Posted by: Francis Koster Published: October 24, 2009
“Eco-Machines” – A Better way to Treat Waste Water
“Eco-Machines” - A Better way to Treat Waste Water
by Jonathan Kennedy
“Eco-Machines” on Track to Replace Traditional Wastewater Treatment Facilities
Living “Eco” Machines are a mature technology making standard wastewater treatment facilities obsolete. Eco-Machines cost about half as much to construct as conventional sewage treatment plants, boast reduced operating costs [i], require no chemicals [ii], are odorless, scalable [iii] and create a garden-like landscape. Most importantly their design integrates sustainable ecological principles with highly efficient handling of human waste.
Developed in 1981 by Dr. John Todd (winner of the 2008 Buckminster Fuller Award), the Eco-Machine is a wastewater treatment concept that takes inspiration from the natural water treatment systems used in wetlands. The design incorporates helpful microbes, plants, and aquatic animals into diverse, self-organizing and responsive communities. The system utilizes some 200 native species that soak up the nutrients of the solid and liquid waste while bacteria and microbes on the plant’s roots break down the pollutants. As the sewage proceeds from one area of specific plant species to another, snails and fish contribute until sparkling water that is good enough for irrigation, toilet flushing, or car washing is produced. These living wastewater treatment facilities are capable of achieving tertiary treatment standards that meet and often surpass municipal discharge requirements. [iv]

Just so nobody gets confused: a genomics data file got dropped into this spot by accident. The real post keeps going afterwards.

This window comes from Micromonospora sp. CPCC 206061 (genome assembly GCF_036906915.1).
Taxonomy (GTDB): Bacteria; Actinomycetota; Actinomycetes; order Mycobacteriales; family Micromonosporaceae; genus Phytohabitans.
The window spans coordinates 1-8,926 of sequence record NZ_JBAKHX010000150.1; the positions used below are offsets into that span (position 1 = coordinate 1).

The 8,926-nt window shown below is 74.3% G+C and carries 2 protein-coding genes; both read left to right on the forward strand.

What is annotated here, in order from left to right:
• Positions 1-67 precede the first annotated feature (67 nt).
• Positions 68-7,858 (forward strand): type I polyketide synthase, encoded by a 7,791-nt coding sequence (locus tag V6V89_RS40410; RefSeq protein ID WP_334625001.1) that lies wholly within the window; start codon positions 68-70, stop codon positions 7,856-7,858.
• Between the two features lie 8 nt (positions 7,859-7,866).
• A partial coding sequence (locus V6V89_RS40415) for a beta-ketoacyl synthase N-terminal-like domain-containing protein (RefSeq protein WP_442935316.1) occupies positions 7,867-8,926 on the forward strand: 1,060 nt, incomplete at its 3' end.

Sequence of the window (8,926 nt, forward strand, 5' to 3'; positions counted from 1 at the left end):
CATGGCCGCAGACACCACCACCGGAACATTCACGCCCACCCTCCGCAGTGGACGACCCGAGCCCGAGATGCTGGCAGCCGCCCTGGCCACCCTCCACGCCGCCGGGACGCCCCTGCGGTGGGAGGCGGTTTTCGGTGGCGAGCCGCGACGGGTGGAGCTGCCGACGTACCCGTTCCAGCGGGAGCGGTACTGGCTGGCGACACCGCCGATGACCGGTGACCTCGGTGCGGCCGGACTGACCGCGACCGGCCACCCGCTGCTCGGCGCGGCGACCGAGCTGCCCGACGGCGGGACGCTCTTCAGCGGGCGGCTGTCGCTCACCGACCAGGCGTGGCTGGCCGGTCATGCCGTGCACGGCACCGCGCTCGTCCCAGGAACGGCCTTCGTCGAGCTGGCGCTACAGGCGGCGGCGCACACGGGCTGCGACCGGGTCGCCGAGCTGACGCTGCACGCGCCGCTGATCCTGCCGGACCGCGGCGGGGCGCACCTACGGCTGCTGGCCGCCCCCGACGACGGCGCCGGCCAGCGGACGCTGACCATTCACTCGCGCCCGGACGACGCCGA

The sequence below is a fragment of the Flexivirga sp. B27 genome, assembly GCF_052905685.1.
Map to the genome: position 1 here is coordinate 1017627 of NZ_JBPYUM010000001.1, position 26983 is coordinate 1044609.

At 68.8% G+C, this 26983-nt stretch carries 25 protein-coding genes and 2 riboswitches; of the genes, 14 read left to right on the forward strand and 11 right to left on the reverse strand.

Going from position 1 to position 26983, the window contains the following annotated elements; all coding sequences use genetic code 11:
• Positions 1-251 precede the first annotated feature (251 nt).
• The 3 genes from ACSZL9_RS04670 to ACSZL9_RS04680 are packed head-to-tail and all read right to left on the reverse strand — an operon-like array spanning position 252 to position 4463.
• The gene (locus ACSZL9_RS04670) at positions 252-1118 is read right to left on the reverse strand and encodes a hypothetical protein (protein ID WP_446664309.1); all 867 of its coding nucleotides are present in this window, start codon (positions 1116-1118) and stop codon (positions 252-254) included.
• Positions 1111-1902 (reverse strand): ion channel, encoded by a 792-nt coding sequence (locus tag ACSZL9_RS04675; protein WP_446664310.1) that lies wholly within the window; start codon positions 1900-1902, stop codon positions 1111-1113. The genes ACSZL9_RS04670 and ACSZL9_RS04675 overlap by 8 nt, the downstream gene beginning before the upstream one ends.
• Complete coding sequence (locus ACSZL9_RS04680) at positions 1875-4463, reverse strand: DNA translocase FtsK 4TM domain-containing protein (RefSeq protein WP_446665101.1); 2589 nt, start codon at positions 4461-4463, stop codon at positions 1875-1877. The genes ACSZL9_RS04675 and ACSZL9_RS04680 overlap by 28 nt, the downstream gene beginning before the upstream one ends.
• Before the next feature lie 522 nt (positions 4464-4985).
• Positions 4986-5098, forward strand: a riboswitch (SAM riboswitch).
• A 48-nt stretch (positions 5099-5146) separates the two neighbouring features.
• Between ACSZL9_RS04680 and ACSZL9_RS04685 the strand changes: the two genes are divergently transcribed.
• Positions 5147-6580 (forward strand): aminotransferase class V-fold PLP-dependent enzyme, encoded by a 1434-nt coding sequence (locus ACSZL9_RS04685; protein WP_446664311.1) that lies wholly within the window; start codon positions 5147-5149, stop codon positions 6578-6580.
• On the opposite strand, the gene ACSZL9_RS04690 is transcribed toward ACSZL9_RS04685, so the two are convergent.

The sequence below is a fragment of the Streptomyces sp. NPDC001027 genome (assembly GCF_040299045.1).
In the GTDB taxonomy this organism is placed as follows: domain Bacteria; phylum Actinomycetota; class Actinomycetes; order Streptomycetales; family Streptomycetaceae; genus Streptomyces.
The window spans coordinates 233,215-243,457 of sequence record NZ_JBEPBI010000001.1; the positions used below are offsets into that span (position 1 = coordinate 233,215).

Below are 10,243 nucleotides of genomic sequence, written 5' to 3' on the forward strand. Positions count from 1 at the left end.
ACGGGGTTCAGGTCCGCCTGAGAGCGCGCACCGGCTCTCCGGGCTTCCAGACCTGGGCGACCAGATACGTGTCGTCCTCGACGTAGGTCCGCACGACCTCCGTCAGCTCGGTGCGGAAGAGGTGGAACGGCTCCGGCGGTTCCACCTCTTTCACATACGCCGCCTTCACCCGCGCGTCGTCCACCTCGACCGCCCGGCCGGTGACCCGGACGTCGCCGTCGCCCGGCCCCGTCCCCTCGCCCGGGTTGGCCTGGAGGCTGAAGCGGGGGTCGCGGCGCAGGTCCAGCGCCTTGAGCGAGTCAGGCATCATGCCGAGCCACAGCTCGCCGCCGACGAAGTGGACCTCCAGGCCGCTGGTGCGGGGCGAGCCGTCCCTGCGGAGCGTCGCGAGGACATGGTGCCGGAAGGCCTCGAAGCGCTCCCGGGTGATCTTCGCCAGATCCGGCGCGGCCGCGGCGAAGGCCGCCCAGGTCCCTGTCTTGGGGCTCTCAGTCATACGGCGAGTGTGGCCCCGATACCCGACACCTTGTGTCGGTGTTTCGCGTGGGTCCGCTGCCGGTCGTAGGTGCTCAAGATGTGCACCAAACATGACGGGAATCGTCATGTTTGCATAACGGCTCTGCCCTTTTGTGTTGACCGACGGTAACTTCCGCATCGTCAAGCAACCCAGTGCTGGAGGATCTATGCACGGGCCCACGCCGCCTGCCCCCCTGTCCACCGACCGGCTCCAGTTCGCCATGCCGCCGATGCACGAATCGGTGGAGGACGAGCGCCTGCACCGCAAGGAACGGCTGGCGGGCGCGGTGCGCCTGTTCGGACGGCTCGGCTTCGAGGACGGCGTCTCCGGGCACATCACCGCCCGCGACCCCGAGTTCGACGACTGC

Eco- Machines are simply solar-powered, accelerated versions of the water treatment facilities found in mature natural systems.
The Eco-Machine principles reflect sustainable technologies that bridge human activity with nature by emulating natural systems. The cost effective design emulates nature thus promoting economically viable and ecologically sustainable solutions. Eco-Machines are but one of many options available today for industries and communities to decrease their ecological footprint and participate in a restorative ecology of commerce.
Working examples of Eco-Machines can be found at
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